Robotic Xylophone

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Comments

  • The Intel creation above had bars that weren't strictly rectangular but not nearly "pie" shaped.

    They sounded pretty good.
  • Would solid aluminum bar stock be a good call for something like that, if secured at one end only. make an interesting frame, if you wan't to play it from the center.
  • Phil Pilgrim (PhiPi)Phil Pilgrim (PhiPi) Posts: 22,563
    edited 2015-10-22 - 23:20:05
    To get any kind of sound, the bars have to be secured at their nodal points, 22.4% from the end or ends. Even hanging chimes work best when attached at that point. Held from the end, all you get is a dull tink or thud, depending on what you strike it with.

    -Phil
  • The bars on xylophone more or less float on two posts, the bars on a music box are secured at one end. Would a music box on a bigger scale sound any good.
  • ercoerco Posts: 19,619
    Music box tines must be bolted tight to a heavy rigid frame & sounding board, which could get pretty massive compared to xylophone bars supported at their nodes by a lightweight skeleton frame.
  • How about a wraught iron frame, with an oak subframe.
  • Scratched this up earlier
    640 x 480 - 77K
  • ercoerco Posts: 19,619
    The cheap & fast erco version uses a $7 Walmart xylophone. :) Phil's is fit for Carnegie Hall, mine's barely fit for next week's Maker Faire.



    1757 x 2247 - 680K
  • I like it!

    -Phil
  • ercoerco Posts: 19,619
    Thanks, that's high praise from the Master!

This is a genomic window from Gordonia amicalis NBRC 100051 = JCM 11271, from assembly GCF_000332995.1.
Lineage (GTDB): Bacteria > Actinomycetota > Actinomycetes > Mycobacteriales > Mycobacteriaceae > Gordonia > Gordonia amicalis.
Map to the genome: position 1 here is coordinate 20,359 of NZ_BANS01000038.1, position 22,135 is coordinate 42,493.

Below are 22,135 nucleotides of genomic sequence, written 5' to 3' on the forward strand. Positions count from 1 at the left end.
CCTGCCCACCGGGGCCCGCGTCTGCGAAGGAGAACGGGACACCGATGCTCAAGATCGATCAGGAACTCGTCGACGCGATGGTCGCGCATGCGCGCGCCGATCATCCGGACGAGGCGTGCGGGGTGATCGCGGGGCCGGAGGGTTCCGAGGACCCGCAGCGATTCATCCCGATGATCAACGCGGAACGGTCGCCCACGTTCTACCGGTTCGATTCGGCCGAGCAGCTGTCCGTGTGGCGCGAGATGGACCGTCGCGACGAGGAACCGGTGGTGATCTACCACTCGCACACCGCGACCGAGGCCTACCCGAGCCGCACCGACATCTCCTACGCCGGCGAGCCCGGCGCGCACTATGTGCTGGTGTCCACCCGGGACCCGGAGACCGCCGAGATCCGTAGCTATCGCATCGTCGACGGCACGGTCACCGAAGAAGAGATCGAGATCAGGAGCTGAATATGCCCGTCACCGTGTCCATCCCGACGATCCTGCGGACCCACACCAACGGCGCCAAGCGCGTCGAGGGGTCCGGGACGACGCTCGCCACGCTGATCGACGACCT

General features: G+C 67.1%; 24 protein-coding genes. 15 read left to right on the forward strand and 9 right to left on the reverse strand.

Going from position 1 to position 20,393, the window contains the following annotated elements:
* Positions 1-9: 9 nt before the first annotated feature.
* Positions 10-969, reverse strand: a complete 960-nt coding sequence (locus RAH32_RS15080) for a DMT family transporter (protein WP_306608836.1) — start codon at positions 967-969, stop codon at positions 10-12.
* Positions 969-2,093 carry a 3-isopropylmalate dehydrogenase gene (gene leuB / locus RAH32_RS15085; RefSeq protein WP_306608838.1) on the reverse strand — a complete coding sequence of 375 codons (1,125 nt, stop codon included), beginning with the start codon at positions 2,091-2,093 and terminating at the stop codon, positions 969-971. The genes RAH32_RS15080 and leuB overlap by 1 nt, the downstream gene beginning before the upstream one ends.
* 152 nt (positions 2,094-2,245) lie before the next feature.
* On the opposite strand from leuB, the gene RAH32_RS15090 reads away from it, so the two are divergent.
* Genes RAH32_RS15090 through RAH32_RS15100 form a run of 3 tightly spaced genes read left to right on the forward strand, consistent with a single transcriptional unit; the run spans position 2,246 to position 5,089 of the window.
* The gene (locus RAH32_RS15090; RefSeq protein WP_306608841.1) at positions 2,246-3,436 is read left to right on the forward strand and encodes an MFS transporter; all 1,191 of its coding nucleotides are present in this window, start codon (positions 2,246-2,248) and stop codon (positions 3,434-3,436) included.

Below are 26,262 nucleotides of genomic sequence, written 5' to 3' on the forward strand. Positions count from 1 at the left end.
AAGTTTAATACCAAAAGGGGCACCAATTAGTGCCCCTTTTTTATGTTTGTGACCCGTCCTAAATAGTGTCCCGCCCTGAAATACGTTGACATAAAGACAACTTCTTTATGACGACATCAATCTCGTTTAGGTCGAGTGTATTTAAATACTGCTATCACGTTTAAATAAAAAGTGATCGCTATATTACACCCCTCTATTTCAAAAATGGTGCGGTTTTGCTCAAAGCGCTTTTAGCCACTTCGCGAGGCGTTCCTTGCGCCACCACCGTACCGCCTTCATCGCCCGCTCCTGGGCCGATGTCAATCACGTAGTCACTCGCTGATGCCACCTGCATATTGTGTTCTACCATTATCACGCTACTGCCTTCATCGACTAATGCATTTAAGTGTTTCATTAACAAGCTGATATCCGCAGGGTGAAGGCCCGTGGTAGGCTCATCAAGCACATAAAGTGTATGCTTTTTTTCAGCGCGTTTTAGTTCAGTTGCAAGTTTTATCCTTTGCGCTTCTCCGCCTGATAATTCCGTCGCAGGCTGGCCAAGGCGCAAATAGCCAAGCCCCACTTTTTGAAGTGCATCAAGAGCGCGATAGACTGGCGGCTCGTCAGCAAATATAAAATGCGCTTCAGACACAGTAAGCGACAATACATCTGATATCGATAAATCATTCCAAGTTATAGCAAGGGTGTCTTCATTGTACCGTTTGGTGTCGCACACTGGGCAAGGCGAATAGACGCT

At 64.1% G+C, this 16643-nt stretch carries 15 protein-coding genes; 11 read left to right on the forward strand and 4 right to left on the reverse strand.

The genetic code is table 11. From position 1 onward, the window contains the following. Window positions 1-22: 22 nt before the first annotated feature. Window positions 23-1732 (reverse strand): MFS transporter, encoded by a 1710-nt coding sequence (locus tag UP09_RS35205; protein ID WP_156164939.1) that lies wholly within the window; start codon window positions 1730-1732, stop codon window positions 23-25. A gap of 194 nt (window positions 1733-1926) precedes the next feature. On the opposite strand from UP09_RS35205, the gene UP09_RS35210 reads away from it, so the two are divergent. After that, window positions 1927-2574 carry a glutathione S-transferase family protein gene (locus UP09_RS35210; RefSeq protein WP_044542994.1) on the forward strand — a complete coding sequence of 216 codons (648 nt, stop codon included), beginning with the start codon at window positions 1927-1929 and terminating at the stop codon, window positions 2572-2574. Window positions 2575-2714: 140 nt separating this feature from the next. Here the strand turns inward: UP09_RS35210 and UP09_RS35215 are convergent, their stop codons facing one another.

• ercoerco Posts: 19,619
    Here's a kids toy which shows some of the challenges of robotics. Start those kids off with a dose of reality! It requires user calibration for each note, goes slow, and occasionally hits two notes. Maybe by showing kids these issues early, so they'll say, "when I grow up, I'm gonna fix that".

  • ercoerco Posts: 19,619
    PhiPi: There is a fine body of work out there to draw off of... WOW!

  • Wow! Those are over the top!

    The very first "robots" were mechanical automata built by watchmakers, some of which played instruments. Then, when electricity came along, instruments such as violanos came into vogue. I remember seeing one as a kid at Chicago's Museum of Science and Industry. I was transfixed. The violin inside of it was "bowed" by four spinning felt wheels that would move up and down on the strings as some other mechanisms did the fret work.

    Here's a website that illustrates the variety of some of these old instruments:

    http://www.mechantiques.com/pianosorgans.htm

    -Phil
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